Are Daytimers Ditching Facebook For Twitter?
Corporate policies at enterprise companies could begin to influence search marketers' social targeting strategies and how they tie into search engine optimization and paid-search plans. It appears that if privacy policies remain complicated, it could force some companies to limit employee access to Facebook.
A recent report suggests that enterprise companies have begun to enforce policies on social network use behind firewalls, imposing more restrictions when it comes to Facebook and even LinkedIn, and increasing acceptance of Twitter.
Facebook remains the dominant social media Web application for enterprise companies, but use continues to decline at an average rate of 2.8% per quarter since Q1 2011. In that quarter, the social network accounted for 52% of all enterprise Web application traffic -- but fell 41% by Q1 2012, according to recent research, which suggests that Twitter continues to see some of that market share.
Search marketers that are integrating social into marketing strategies may want to know that Twitter market share rose from 6.39% of Web application traffic in July 2011 to 7.44% in March 2012, according to the “State of the Web” security research report published by Zscaler ThreatLabZ, the research arm of Cloud Security Company Zscaler.
While Zscaler's research lab mainly focused on about two hundred billion transactions from millions of business users worldwide, the report brings to light several factors that prompted the shift from Facebook and complex privacy policies to easier-to-use platforms. Although they appear simplistic and in the background to site users, deep in the belly of the Internet, these platforms are anything but simple.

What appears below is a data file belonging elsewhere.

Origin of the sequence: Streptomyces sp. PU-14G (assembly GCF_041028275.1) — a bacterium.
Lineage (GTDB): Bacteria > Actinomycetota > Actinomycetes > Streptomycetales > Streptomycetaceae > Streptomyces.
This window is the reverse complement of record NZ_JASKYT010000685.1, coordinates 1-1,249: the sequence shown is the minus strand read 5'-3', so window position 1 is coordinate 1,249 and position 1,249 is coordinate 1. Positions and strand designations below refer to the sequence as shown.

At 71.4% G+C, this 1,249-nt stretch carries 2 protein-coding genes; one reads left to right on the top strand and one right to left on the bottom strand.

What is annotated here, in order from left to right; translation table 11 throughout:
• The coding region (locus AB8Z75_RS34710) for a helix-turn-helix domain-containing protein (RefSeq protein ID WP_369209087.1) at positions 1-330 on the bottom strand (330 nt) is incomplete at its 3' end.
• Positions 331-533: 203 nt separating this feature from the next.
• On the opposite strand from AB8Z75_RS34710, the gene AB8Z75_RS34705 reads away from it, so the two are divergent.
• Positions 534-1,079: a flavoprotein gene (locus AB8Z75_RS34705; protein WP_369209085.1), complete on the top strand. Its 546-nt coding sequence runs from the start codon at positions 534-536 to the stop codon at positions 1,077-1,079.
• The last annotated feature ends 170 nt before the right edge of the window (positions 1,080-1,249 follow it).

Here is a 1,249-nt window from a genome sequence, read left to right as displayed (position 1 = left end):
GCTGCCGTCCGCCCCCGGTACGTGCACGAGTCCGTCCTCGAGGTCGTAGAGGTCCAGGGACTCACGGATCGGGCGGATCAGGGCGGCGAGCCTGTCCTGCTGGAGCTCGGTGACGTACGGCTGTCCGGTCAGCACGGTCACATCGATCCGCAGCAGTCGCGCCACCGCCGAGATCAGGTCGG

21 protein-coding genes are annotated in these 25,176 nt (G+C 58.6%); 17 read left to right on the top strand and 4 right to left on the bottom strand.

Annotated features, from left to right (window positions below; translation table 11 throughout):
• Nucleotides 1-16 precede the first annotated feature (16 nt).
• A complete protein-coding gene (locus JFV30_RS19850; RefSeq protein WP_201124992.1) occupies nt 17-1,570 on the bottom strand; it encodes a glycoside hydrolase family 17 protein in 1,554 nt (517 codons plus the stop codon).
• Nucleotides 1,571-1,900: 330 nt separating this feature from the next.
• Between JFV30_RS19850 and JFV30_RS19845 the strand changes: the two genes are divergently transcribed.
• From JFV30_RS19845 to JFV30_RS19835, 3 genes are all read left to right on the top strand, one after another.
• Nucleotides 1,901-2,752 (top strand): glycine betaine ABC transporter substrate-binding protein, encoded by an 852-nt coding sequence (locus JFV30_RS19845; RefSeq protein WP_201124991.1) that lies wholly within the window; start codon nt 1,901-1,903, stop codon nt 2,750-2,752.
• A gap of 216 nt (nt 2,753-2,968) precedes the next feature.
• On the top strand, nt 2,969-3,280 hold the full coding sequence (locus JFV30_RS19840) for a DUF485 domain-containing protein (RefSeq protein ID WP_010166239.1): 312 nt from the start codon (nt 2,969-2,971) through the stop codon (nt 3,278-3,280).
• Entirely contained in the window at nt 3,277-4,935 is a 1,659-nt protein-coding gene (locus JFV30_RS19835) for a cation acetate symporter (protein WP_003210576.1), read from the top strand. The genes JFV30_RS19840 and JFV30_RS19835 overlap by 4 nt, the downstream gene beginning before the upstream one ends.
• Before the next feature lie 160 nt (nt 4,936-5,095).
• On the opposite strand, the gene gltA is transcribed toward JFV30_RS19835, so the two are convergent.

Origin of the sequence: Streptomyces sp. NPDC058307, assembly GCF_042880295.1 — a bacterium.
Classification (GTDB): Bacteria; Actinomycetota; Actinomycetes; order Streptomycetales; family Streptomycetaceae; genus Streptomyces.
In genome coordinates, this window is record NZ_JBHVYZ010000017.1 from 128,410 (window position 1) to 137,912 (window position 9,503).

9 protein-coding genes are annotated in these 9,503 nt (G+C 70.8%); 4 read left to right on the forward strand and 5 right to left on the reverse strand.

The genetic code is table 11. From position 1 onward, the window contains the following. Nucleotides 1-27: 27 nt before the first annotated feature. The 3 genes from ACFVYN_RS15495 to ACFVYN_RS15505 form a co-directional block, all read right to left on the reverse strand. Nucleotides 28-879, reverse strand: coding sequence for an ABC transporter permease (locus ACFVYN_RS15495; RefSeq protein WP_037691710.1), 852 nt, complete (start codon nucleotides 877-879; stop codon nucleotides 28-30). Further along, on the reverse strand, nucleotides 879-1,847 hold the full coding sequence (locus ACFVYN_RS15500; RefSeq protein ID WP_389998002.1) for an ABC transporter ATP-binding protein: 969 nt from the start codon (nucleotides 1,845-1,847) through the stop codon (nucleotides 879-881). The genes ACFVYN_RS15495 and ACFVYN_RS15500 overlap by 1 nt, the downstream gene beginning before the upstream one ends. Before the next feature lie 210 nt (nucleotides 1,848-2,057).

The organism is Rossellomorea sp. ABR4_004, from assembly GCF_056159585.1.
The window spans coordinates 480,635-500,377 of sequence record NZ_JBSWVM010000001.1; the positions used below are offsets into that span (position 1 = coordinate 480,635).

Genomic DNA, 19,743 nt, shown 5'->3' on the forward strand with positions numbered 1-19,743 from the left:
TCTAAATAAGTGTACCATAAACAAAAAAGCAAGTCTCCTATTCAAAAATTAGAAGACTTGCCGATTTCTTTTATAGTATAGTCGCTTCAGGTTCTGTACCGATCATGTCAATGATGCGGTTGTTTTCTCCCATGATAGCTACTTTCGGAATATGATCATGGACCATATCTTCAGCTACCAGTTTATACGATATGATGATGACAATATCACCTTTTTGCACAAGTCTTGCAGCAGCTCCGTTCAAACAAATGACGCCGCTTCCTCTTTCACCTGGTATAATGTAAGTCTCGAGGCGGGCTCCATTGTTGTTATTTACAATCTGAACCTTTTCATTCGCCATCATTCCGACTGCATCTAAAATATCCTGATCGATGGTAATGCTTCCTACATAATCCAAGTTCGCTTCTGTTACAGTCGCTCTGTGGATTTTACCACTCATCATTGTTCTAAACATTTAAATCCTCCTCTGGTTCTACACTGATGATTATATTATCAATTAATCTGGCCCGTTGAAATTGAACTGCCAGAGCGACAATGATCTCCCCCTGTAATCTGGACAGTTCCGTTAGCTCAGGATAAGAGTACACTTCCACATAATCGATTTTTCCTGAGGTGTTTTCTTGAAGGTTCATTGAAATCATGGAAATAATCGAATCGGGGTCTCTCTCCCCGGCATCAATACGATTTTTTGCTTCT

Q1 2012 social networking supported by Zscaler declined for LinkedIn too, from 1.55% to 1.45%, whereas Twitter transactions rose from 7.05% to 7.44%. The report points to corporate policy as a reason for part of the decline in enterprise social networking transactions. Enterprises appear to be limiting access to Facebook, but have been less concerned about Twitter.
More companies continue to enforce policies on social networking. In fact, there are strong indications that companies are beginning to place many more controls on what is accessed online by their employees.
Policy blocks from users attempting to access social networking sites rose from 2.46% in January to 3.99% in March. Blocks from users attempting to post or write content to social networking sites increased from 0.01% in January to 0.18% in March, according to the report. Blocks on streaming media rose from 0.38% to 0.46%; instant message, from 0.7% to 0.87%, and Web mail, from 0.41% to 0.63%.
While some of these percentages seem small, they represent millions of blocked Web transactions, according to the report.